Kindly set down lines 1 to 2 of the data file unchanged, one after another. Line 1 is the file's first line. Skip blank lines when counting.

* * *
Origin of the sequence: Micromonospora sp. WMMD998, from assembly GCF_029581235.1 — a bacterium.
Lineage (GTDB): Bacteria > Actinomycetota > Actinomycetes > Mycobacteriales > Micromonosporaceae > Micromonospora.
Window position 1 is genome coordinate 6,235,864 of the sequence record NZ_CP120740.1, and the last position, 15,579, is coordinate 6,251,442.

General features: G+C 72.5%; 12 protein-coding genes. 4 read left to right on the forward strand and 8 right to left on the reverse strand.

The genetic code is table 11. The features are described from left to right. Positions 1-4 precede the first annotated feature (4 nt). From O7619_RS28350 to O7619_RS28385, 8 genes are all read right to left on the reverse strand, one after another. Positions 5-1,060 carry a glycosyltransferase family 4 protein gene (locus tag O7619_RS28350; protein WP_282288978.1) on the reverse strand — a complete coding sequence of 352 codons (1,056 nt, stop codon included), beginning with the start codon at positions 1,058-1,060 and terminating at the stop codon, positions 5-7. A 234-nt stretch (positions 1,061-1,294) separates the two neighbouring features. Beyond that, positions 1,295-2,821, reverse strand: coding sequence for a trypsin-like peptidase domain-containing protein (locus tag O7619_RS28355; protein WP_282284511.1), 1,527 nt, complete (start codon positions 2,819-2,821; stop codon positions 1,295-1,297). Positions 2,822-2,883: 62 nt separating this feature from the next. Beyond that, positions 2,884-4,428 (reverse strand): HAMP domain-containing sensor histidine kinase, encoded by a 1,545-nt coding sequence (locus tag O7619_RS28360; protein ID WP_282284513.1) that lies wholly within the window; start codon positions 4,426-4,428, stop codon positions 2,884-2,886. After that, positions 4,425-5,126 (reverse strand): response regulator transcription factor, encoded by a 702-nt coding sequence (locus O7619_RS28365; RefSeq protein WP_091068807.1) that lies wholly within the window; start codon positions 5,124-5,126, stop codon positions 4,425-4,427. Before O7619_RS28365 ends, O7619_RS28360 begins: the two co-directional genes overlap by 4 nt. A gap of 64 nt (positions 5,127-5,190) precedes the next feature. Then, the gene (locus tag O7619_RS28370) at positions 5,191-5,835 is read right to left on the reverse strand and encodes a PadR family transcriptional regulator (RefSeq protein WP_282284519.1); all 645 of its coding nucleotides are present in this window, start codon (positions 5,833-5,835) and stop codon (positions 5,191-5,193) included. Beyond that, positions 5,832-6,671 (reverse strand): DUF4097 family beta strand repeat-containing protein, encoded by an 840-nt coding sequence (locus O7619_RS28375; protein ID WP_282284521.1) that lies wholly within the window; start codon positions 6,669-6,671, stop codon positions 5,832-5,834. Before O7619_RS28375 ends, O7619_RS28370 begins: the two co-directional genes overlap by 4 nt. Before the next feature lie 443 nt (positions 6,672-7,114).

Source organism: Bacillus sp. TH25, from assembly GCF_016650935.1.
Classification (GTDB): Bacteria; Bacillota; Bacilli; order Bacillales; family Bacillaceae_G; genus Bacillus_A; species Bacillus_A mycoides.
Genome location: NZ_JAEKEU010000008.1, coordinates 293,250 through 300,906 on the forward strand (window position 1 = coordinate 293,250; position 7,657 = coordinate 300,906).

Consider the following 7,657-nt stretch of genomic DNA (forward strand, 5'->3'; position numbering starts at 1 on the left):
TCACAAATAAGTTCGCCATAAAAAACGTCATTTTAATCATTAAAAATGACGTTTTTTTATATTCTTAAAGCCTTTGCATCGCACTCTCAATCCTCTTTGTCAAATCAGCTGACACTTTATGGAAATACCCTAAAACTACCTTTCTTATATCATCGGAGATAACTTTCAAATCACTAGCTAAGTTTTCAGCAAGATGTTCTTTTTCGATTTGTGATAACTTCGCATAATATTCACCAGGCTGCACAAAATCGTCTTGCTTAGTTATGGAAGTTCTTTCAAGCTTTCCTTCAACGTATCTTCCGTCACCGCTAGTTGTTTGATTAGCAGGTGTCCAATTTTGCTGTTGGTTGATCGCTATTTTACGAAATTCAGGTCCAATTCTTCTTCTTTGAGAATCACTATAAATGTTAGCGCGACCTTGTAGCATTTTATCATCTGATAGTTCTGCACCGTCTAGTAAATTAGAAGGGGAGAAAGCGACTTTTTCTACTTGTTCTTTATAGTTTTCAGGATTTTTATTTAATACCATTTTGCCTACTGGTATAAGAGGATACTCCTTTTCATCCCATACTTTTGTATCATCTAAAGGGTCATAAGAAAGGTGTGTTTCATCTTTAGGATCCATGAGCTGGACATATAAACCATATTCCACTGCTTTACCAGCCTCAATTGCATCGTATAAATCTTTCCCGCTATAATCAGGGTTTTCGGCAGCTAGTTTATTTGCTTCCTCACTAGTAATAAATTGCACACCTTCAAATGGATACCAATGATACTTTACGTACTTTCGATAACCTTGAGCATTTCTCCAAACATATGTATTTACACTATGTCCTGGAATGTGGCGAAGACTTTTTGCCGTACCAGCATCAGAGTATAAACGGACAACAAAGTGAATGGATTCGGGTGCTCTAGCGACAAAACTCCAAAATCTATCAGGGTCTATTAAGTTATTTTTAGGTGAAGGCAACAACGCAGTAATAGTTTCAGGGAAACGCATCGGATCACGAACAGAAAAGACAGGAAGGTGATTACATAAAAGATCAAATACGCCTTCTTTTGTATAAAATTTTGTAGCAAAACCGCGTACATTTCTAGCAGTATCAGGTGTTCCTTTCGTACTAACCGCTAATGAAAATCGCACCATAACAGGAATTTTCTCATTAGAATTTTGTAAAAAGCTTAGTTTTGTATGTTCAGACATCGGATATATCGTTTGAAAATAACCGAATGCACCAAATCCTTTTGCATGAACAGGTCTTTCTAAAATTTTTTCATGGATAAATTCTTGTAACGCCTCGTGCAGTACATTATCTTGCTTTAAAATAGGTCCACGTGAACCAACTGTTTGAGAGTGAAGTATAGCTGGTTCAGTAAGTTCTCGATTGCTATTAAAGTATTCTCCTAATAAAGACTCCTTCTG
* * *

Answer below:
Origin of the sequence: Micromonospora sp. WMMD998, from assembly GCF_029581235.1 — a bacterium.
Lineage (GTDB): Bacteria > Actinomycetota > Actinomycetes > Mycobacteriales > Micromonosporaceae > Micromonospora.